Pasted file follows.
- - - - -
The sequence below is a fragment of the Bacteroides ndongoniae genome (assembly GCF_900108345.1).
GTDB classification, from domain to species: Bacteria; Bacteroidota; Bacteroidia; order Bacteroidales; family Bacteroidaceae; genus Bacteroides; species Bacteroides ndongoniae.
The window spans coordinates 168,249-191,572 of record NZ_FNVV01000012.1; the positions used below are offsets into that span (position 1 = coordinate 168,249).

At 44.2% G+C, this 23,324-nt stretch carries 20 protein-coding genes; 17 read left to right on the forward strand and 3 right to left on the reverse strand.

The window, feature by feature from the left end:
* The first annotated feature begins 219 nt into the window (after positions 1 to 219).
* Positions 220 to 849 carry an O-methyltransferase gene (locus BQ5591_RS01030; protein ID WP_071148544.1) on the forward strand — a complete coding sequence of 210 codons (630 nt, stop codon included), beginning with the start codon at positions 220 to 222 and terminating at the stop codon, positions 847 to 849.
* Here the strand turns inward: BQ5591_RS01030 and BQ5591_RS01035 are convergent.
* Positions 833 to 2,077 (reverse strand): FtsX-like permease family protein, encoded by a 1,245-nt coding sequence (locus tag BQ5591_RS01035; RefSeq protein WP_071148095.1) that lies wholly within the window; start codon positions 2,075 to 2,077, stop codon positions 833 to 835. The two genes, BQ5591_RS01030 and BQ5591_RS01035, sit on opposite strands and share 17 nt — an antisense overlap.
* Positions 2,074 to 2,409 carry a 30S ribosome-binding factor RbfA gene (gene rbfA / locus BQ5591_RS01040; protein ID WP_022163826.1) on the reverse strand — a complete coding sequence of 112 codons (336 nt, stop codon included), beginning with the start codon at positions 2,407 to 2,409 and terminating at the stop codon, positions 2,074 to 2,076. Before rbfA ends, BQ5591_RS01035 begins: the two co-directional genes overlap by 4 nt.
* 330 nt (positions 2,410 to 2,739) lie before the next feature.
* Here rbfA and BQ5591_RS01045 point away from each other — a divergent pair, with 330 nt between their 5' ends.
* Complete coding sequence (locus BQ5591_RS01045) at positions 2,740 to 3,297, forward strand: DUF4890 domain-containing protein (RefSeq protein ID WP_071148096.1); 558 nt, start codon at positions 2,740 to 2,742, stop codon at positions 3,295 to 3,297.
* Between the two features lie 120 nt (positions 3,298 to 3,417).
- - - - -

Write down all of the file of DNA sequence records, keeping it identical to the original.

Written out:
The sequence below is a fragment of the Bacteroides ndongoniae genome (assembly GCF_900108345.1).
GTDB classification, from domain to species: Bacteria; Bacteroidota; Bacteroidia; order Bacteroidales; family Bacteroidaceae; genus Bacteroides; species Bacteroides ndongoniae.
The window spans coordinates 168,249-191,572 of record NZ_FNVV01000012.1; the positions used below are offsets into that span (position 1 = coordinate 168,249).

At 44.2% G+C, this 23,324-nt stretch carries 20 protein-coding genes; 17 read left to right on the forward strand and 3 right to left on the reverse strand.

The window, feature by feature from the left end:
* The first annotated feature begins 219 nt into the window (after positions 1 to 219).
* Positions 220 to 849 carry an O-methyltransferase gene (locus BQ5591_RS01030; protein ID WP_071148544.1) on the forward strand — a complete coding sequence of 210 codons (630 nt, stop codon included), beginning with the start codon at positions 220 to 222 and terminating at the stop codon, positions 847 to 849.
* Here the strand turns inward: BQ5591_RS01030 and BQ5591_RS01035 are convergent.
* Positions 833 to 2,077 (reverse strand): FtsX-like permease family protein, encoded by a 1,245-nt coding sequence (locus tag BQ5591_RS01035; RefSeq protein WP_071148095.1) that lies wholly within the window; start codon positions 2,075 to 2,077, stop codon positions 833 to 835. The two genes, BQ5591_RS01030 and BQ5591_RS01035, sit on opposite strands and share 17 nt — an antisense overlap.
* Positions 2,074 to 2,409 carry a 30S ribosome-binding factor RbfA gene (gene rbfA / locus BQ5591_RS01040; protein ID WP_022163826.1) on the reverse strand — a complete coding sequence of 112 codons (336 nt, stop codon included), beginning with the start codon at positions 2,407 to 2,409 and terminating at the stop codon, positions 2,074 to 2,076. Before rbfA ends, BQ5591_RS01035 begins: the two co-directional genes overlap by 4 nt.
* 330 nt (positions 2,410 to 2,739) lie before the next feature.
* Here rbfA and BQ5591_RS01045 point away from each other — a divergent pair, with 330 nt between their 5' ends.
* Complete coding sequence (locus BQ5591_RS01045) at positions 2,740 to 3,297, forward strand: DUF4890 domain-containing protein (RefSeq protein ID WP_071148096.1); 558 nt, start codon at positions 2,740 to 2,742, stop codon at positions 3,295 to 3,297.
* Between the two features lie 120 nt (positions 3,298 to 3,417).